It is known as the UK's outdoor capital and marks the end point of the West Highland Way walking trail.

Fort William's vantage point on the A82 and at the foot of Ben Nevis makes it both a natural stop-off point and a popular holiday location from which to enjoy the splendour of the north of Scotland.

It is therefore perhaps not surprising that its high street caters to tourists keen to take advantage of the mountaineering, cycling and hiking opportunities.

However the opening of the high street's eighth outdoor clothing store has prompted criticism that town planners are prioritising visitors over the needs of local people.

The Herald:

A public consultation informing a 2040 masterplan for Fort William found that "Many local people have no reason to use the High Street."

The town has around ten outdoor clothing stores including Mountain Warehouse, Nevisport, Trespass and locally owned Beinn Nibheis.

The latest opening this month, by Go Outdoors at the site of a former Tesco, has not been universally welcomed in a town where you face a 132-mile round trip to Inverness to buy anything other than a new pair of walking boots. 

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The last clothing store, M&Co, closed after the firm went into administration.

People living in the Highlands and Islands face 21% higher postal charges on average compared to other parts of Scotland with some online firms simply refusing to deliver.

"This is beyond a joke now," was one local's reaction to the latest outdoor clothing store opening. "What about a food shop - something for the locals."

The Herald:

"I guess it's better than it lying empty but does Lochaber really need another outdoor shop?" said another.

Angus MacDonald, Fort William councillor and the businessman who opened a bookshop and the town's first cinema in 15 years, said the town was "crying out for a number of services."

He said: "We could really do with a shoe repair shop, a computer repair shop, any sort of clothing shop, shoe shops in particular, a laundrette and dry cleaner and a delicatessen.

"A fish shop and a butcher would be brilliant as well," he added.

The Herald:

"I can only think that these companies don't do their research, they see that we are the wettest place in Europe and Ben Nevis is there and think 'Oh good we'll open an outdoor store' when there are far too many already."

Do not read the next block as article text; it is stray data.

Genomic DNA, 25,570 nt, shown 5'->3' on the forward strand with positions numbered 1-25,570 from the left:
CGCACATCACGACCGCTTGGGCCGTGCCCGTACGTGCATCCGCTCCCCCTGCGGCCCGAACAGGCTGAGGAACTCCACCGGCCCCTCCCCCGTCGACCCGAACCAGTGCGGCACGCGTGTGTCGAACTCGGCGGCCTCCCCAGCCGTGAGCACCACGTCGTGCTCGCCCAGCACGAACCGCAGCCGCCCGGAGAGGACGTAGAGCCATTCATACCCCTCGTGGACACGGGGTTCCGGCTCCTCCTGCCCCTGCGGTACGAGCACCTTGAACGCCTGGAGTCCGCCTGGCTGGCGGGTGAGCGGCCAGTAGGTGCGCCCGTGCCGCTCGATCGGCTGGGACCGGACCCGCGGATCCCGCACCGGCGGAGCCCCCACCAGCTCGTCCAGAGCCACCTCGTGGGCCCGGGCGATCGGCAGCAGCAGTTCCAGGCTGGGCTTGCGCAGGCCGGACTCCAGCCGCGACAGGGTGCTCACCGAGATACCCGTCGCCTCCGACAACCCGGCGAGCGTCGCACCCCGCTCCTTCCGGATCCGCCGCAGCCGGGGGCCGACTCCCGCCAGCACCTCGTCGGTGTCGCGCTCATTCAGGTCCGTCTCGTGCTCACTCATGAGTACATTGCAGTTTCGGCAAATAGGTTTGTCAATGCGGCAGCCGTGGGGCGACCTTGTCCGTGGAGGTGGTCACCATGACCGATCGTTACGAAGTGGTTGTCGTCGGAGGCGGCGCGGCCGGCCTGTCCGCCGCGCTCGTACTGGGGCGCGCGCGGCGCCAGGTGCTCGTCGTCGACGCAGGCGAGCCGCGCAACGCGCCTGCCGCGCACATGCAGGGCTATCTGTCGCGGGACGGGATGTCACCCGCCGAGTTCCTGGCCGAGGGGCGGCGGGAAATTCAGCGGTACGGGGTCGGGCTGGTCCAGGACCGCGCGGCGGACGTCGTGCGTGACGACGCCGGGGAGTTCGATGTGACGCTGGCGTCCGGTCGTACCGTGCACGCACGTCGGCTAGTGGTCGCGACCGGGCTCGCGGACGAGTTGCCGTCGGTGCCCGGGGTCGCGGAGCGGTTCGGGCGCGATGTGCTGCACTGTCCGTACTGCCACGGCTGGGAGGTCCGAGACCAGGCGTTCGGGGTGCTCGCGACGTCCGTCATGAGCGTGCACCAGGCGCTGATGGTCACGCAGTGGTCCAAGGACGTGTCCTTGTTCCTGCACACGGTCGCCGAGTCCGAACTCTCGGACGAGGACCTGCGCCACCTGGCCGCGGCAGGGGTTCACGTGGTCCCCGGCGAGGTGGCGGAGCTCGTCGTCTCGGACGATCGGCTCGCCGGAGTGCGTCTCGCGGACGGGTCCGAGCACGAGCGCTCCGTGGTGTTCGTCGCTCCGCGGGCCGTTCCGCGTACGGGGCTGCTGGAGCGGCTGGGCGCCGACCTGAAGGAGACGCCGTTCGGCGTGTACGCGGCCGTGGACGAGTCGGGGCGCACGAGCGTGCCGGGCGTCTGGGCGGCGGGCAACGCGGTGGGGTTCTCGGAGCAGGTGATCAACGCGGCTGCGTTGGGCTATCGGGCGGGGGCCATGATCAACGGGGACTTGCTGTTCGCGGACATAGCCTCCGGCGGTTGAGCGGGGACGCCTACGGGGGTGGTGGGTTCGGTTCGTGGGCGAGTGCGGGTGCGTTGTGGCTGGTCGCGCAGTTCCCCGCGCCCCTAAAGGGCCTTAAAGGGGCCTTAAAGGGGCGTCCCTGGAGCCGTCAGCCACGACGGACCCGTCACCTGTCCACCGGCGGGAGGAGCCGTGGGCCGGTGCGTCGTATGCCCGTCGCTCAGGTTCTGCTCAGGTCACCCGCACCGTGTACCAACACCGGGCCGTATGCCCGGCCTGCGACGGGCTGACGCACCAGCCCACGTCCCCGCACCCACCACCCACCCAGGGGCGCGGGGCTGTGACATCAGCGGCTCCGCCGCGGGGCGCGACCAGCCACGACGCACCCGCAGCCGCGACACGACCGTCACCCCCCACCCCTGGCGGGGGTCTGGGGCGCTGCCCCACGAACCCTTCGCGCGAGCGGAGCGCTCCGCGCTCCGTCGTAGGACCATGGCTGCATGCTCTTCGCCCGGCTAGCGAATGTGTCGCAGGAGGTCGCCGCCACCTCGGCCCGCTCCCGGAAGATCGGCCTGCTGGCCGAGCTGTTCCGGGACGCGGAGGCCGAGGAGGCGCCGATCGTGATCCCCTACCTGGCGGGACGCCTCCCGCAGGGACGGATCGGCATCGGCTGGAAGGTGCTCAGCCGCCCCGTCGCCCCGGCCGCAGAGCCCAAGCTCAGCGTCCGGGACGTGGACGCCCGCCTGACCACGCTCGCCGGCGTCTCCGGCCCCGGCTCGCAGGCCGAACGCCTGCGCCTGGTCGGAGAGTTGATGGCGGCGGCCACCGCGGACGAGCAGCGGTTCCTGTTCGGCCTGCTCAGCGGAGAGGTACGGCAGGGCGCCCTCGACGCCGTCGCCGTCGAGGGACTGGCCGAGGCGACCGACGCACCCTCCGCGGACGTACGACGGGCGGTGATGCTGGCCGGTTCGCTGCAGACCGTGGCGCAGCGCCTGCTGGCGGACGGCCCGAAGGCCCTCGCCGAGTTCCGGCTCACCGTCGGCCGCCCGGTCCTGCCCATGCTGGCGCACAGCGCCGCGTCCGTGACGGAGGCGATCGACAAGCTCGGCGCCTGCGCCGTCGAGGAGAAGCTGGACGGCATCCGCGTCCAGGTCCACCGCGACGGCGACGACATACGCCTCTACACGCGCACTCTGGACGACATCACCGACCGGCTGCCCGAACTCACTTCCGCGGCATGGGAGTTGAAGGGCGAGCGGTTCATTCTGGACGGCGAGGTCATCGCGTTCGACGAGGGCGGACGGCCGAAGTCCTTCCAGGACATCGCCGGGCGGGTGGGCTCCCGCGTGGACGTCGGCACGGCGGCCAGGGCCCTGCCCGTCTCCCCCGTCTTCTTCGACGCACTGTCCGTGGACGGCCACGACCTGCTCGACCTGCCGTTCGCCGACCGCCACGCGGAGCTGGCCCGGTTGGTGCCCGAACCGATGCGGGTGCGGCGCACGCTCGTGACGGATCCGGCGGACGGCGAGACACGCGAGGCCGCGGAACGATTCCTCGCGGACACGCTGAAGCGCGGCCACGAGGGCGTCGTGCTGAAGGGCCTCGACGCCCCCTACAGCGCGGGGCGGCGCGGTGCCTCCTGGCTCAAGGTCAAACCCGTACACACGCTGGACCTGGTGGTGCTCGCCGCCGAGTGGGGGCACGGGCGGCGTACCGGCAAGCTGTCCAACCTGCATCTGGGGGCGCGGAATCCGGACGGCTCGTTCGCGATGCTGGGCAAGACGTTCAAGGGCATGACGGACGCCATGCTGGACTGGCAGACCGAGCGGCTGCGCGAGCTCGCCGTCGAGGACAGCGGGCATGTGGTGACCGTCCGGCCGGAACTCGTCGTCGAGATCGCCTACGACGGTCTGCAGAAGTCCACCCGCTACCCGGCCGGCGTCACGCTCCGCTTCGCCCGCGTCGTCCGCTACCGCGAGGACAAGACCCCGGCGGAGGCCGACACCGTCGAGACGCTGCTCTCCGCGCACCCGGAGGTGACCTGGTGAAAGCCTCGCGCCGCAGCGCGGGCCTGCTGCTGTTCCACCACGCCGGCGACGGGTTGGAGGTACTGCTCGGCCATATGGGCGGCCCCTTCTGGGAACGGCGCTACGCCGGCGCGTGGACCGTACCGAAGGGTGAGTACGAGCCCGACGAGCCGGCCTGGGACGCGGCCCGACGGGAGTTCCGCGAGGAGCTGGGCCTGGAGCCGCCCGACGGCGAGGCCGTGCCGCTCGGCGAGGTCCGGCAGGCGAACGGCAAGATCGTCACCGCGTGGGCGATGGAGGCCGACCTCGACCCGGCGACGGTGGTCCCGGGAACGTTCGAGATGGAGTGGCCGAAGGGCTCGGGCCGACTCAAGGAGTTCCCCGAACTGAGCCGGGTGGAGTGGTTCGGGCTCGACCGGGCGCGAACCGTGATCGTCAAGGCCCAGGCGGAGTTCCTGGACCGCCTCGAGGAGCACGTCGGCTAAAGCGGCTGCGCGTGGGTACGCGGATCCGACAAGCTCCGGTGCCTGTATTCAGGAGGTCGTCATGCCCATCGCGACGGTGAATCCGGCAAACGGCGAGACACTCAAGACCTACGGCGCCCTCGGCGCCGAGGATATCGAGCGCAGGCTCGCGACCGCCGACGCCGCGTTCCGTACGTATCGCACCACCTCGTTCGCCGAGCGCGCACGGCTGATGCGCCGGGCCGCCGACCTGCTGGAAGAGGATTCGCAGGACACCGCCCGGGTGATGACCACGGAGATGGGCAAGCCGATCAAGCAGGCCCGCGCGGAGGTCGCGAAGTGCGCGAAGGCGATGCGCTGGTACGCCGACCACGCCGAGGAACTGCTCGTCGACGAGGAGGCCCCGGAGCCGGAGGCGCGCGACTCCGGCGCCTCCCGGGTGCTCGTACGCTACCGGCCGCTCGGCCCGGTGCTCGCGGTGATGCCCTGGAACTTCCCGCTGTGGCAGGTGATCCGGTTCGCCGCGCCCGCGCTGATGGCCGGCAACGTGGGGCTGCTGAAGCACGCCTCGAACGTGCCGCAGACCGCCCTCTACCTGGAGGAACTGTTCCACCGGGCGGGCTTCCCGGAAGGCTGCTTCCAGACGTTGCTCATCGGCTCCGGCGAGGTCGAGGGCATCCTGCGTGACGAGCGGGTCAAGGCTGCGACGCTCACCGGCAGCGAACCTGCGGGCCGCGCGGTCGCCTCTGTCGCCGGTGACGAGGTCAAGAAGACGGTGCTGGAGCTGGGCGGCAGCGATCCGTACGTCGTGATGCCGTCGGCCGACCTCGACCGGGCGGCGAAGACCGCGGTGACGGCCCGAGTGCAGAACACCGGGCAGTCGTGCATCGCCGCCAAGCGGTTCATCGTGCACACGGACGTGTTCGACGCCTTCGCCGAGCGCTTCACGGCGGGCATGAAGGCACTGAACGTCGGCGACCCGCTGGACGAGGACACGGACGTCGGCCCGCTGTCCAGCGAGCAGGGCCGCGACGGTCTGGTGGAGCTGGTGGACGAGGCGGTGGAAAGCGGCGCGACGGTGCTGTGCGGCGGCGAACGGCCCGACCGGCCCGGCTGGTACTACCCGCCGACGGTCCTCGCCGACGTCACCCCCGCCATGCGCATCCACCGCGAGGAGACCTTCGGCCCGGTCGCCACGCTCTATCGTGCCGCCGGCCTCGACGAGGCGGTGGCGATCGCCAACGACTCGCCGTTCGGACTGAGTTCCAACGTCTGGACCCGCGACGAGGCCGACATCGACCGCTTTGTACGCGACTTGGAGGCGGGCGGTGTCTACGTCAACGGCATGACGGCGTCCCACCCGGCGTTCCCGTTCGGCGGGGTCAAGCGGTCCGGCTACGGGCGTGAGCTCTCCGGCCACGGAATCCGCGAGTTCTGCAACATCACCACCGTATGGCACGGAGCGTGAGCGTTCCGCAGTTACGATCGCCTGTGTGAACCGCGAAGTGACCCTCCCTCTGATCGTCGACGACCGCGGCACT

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He said there had been a missed opportunity to open an indoor market in the vacant unit previously occupied by Tesco but said Highland Council did not have the power to influence the make-up of the high street.

The Herald:

He said: "As part of the business improvement district bid one of the things we are very keen to do is do a list of all the empty shops in the town and advertise what we think the town needs and have some sort of consultation with people.

"The shops are not expensive to rent now.

"My bookshop pays a rent of £25,000 a year and that was originally advertised at £45,000, ten years ago. So you can get a good-sized shop in the town for £15,000 and then your rates would be half of that. Things have swung in favour of the tenant."

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He said a quarter of high street units are either charity shops or empty but on a more positive note believes Fort William is "in better shape that it has been for a decade" citing long-standing businesses including the Granite House gift shop, which has been in business since 1977.

A team of architects has been appointed to drive forward a masterplan for the town by 2040, focussed on bringing homes into the high street, attracting "quality retailers" to fill vacant units and demolishing unsightly buildings. It cites the example of other Scottish towns which have undergone something of a renaissance including Paisley. 

Plans have been approved for a new whisky distillery and visitor centre on the northern approach to the town at Lochybridge.

Mark Lingfield, former chairman of Fort William, Inverlochy and Torlundy community council said the provision of outdoor clothing stores on the high street was both  "ludicrous" and inevitable.

He said: "My personal thoughts? We are only a small town. Businesses are there to make money and if a business thought it was viable to be selling things like shoes it would be doing it. 

"I would love it to be the case, it's ludicrous that you can't but it's the way it is now."